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Devon Rex Congenital Myasthenic Syndrome (CMS) or "spasticity"

Article written and translated by Coline Borel, unauthorized copying without permission of the author

Definition :

The name of Spasticity is not correct because this is a genetic myastenia. The neuromuscular junction of the proximal muscles of the forelimbs are preferentially affected.

 

Origin:

The disease was first described in 1974. In this time, breeders didn't know the origin. But as they saw recurred cases in several countries (Australia, New-Zealand, United-States, Great Britain and Netherlands), they supposed it had a genetic origin. Indeed, when the breed was created in the 60's, inbreeding was necessarily made in order to determine and to fix the breed standard. Because of this important inbreeding, the CMS of Devon Rex appeared.
Since this discover, pedigree of affected kittens were studied and breeders concluded to a recessive autosomal (as well males than females), monogenic (spt gene) hereditary transmission, because affected kittens were born from normal parents (healthy carriers: SPT/spt).

 

Clinical features:

The signs commonly develop on kittens of mean age of 4 to 7 weeks, but may occure until 12 or 14 weeks.

The kitten is active and mentally normal, but he displays abnormal bearing:

- A jerky, stiff and hypermetric gait of the forelimbs (high-stepping: like a "military walk"). The kitten runs with rabbit's jumps because of a lack of limbs' suppleness.
- The shoulders blades are held high (scapula protrusion).
- The neck arches downwards with the head held low (ventroflexion). The chin sometimes touches the chest. The flexion is more marked when the kitten walks, urinates or defecates.

 - He frequently stops playing for resting.

 - At rest, the kitten lies flat with his head held to one side, or he sits on his back croup, or he is leaning against an upright object so as to stretch out the chest.

- Feeding is difficult because the arched neck interferes with the normal feeding action of extending the neck. Drinking is particularly messy because the nose often dips below the surface of the liquid. As a result, aspiration pneumonia is the main cause of death of affected kittens.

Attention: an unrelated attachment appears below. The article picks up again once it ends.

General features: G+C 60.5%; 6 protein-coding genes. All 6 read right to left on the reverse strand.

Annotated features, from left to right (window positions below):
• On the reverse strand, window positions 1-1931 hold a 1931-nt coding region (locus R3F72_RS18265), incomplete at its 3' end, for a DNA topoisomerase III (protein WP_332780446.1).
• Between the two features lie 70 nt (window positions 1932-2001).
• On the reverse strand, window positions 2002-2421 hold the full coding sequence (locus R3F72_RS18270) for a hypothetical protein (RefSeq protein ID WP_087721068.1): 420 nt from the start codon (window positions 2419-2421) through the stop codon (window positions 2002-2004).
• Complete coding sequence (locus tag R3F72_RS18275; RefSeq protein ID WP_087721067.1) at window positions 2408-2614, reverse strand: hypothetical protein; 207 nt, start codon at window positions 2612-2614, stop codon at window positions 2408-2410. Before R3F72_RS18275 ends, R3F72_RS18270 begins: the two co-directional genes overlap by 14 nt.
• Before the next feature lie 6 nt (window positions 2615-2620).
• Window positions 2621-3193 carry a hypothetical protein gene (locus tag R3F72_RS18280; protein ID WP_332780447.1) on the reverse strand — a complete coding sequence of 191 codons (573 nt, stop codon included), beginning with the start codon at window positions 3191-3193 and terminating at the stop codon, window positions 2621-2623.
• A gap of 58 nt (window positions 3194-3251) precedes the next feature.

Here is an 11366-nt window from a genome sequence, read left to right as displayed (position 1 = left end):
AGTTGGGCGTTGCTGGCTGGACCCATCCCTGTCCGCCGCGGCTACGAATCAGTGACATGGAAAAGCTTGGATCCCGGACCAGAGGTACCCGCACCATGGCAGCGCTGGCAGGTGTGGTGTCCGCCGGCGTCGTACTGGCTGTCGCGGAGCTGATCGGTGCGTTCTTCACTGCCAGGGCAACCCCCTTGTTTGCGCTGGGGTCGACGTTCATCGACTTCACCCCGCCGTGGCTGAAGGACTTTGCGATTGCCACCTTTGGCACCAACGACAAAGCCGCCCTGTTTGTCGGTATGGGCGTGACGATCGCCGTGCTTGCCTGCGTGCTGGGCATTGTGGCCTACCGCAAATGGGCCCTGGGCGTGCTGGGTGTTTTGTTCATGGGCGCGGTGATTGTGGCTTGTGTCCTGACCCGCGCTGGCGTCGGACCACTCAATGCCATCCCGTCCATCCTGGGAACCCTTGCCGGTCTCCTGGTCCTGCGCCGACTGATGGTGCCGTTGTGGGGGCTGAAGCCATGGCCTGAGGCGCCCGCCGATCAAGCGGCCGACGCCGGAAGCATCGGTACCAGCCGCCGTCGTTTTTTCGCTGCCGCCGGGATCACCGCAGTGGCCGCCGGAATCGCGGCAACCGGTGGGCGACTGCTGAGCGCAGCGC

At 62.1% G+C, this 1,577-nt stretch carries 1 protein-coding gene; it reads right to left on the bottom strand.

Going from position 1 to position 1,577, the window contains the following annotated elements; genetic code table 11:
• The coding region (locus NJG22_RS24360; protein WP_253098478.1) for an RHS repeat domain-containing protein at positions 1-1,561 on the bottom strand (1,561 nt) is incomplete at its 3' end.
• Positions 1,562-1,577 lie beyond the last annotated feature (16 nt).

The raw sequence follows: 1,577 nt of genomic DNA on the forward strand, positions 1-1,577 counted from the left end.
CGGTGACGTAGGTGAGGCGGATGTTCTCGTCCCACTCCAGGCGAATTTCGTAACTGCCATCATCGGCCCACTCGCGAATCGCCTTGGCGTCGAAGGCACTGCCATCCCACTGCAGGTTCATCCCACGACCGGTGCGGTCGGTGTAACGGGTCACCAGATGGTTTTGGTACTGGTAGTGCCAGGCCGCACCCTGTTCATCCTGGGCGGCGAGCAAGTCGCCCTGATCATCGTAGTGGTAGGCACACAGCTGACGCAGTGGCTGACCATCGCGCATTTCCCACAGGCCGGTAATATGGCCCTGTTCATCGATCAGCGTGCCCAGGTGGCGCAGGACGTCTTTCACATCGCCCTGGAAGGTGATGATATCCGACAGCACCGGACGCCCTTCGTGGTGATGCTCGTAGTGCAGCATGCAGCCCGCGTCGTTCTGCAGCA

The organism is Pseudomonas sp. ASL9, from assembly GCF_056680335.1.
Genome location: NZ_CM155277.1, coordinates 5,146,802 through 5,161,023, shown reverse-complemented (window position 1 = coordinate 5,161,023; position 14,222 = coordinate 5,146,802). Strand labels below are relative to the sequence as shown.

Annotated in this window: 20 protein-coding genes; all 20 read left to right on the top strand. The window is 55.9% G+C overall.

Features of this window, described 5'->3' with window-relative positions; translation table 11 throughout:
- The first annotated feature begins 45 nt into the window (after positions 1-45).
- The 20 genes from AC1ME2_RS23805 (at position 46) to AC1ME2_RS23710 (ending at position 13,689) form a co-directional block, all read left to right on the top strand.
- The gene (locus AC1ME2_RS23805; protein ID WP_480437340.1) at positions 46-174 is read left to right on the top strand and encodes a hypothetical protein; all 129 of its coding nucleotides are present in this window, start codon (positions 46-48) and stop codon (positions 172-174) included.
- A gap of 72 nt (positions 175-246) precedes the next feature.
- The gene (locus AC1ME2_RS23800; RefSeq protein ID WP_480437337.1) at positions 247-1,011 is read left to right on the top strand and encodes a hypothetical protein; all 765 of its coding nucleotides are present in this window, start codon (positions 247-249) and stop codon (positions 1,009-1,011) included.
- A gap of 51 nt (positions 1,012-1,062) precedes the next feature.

Severity of symptoms varies from one cat to another and from one day to another on the same cat. Periods of few days of apparent normality alternate with a general deterioration (important musculoskeletal and respiratory difficulties, intense fatigue). Life expectancy is time-varying: from few months to several years if attentive cares are made.

 

Histopathologic lesions:

The affected muscular fibers are heterogeneous and degenerate. The more the animal grows old, the more the disorder becomes marked. There is no lesion of the nerves. The pathology is exclusively a muscular dystrophy secondary to a neuromuscular junction dysfunction.

 

Treatment:

No possible recovery, the disease lead to death at short, medium or long-term.

 

Prevention:

The investigation originated from the concern felt by breeders for the apparent prevalence of the condition and the likelihood of it being inherited. Quickly, transmission mode (recessive and autosomal) and inherence were evaluated. In the 80's, French and Dutch breeders led a rigorous selective reproduction program. The policy was not to breed from affected cats, but also from healthy carriers (which are difficult to detect). So, the frequency of the disease fell considerably. And since that time, only one case of CMS was reported in the scientific literature. Until recently, no new case of CMS was reported. But in 2012 and 2014, some new cases of CMS on Devon Rex re-appeared in Europe. So the scientific investigations restarted again.
 
The National Veterinary School of Alfort (France) with the support of "Antagène laboratory" (French veterinary laboratory) and LOOF (French feline pedigree organism) found the mutated gene in this disease in the Devon Rex and the Sphynx cats on June 2015. This is a great new for the breeds! Now, a screening genetic test exists in order to eradicate this affection. Note that the Veterinary Genetics Laboratory of UC Davis also provides the genetic test in these breeds. The article of the research and study is freely available here:

http://journals.plos.org/plosone/article?id=10.1371/journal.pone.0137019

 

In 2007, a young Sphynx female showed the same signs of the disease. As the two breeds are narrowed (Devon Rex have been used to develop Sphynx), a common genetic origin were supposed for these 2 diseases. This hypothesis was reinforced by another study (in 2008) showing a deficiency in a protein expression in one Devon Rex and two Sphynx with muscular dystrophy (myopathy). That suggests that myopathy is not only a Devon Rex breed disease.

 

 

Source: Les myopathies des chats devon rex et sphynx, une même maladie héréditaire ? Abitbol M, PVE (2009), 16-17
« Spasticity » in the Devon rex cat, Robinson R., Vet Record (1992) 130, 302